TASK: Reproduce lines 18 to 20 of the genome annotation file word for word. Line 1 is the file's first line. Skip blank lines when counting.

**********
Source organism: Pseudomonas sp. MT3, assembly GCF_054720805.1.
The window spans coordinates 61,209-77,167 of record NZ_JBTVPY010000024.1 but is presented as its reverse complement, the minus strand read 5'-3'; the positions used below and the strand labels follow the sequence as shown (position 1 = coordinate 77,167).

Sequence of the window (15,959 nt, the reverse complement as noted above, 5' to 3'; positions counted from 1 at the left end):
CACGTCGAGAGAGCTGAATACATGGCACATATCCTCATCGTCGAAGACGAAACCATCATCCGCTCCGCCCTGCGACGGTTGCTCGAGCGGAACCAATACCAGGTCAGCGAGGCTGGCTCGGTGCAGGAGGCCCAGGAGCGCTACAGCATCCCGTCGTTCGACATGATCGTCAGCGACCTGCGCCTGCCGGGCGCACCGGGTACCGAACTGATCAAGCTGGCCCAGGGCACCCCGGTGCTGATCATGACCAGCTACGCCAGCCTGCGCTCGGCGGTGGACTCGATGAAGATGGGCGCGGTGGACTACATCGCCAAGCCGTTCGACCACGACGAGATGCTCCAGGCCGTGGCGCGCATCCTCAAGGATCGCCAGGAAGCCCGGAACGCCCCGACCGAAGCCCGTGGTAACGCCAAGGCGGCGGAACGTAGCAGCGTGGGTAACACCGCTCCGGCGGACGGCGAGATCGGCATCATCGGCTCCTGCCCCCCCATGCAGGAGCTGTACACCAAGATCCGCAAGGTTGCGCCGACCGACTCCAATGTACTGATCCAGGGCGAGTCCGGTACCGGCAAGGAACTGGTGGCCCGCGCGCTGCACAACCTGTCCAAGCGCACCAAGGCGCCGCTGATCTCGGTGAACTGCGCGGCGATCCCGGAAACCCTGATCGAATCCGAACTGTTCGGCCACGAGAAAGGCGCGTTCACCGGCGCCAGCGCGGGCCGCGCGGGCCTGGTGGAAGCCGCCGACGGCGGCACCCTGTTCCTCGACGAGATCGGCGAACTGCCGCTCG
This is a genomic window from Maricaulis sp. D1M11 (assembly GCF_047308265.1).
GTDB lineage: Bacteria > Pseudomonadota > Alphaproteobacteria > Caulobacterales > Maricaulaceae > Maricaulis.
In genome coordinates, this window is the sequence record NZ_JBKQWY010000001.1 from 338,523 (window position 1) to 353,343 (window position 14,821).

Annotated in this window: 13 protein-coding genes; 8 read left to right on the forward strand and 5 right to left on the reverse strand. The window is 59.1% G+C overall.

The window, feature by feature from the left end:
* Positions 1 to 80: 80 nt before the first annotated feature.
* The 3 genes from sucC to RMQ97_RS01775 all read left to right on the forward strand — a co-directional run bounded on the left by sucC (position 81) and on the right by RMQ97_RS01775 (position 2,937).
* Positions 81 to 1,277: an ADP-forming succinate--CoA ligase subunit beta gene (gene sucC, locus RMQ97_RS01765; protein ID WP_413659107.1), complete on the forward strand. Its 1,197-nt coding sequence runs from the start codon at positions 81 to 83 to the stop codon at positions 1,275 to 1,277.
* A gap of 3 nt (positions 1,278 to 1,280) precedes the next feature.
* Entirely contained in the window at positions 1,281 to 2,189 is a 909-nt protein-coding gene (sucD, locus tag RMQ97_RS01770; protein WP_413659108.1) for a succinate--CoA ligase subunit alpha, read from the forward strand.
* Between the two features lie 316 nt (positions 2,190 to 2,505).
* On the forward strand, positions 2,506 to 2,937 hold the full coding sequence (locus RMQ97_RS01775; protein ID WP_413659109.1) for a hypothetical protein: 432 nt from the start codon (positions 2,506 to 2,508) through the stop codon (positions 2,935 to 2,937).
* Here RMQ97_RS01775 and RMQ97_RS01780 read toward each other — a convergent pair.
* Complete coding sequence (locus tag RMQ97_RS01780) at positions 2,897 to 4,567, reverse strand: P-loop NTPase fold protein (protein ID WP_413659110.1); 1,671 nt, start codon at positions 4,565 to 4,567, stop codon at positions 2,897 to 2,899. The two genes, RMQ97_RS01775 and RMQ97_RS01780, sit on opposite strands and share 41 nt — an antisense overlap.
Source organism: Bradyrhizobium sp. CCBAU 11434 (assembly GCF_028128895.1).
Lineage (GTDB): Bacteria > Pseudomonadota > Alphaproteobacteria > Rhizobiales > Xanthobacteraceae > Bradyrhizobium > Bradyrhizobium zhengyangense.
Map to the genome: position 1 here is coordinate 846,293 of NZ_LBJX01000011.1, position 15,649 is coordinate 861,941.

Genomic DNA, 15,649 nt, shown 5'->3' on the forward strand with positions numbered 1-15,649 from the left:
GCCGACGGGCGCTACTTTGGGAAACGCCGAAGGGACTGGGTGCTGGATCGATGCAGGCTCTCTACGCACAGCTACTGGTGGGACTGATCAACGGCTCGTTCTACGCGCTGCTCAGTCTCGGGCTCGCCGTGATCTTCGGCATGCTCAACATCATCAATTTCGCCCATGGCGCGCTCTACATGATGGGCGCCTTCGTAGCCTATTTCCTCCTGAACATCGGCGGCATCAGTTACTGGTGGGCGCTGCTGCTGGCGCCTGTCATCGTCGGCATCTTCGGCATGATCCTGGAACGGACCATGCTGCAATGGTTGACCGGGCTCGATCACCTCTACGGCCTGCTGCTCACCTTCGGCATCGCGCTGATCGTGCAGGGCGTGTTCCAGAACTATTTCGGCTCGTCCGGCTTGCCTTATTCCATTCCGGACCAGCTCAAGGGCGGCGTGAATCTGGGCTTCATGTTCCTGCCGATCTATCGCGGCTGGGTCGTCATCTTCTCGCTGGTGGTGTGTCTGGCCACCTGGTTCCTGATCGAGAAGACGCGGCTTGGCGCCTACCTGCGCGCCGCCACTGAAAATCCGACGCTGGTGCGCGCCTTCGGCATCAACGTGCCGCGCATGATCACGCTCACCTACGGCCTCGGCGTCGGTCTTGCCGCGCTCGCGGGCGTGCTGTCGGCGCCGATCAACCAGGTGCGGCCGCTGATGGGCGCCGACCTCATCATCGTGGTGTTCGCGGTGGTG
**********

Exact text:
* Complete coding sequence (locus tag RMQ97_RS01780) at positions 2,897 to 4,567, reverse strand: P-loop NTPase fold protein (protein ID WP_413659110.1); 1,671 nt, start codon at positions 4,565 to 4,567, stop codon at positions 2,897 to 2,899. The two genes, RMQ97_RS01775 and RMQ97_RS01780, sit on opposite strands and share 41 nt — an antisense overlap.
Source organism: Bradyrhizobium sp. CCBAU 11434 (assembly GCF_028128895.1).
Lineage (GTDB): Bacteria > Pseudomonadota > Alphaproteobacteria > Rhizobiales > Xanthobacteraceae > Bradyrhizobium > Bradyrhizobium zhengyangense.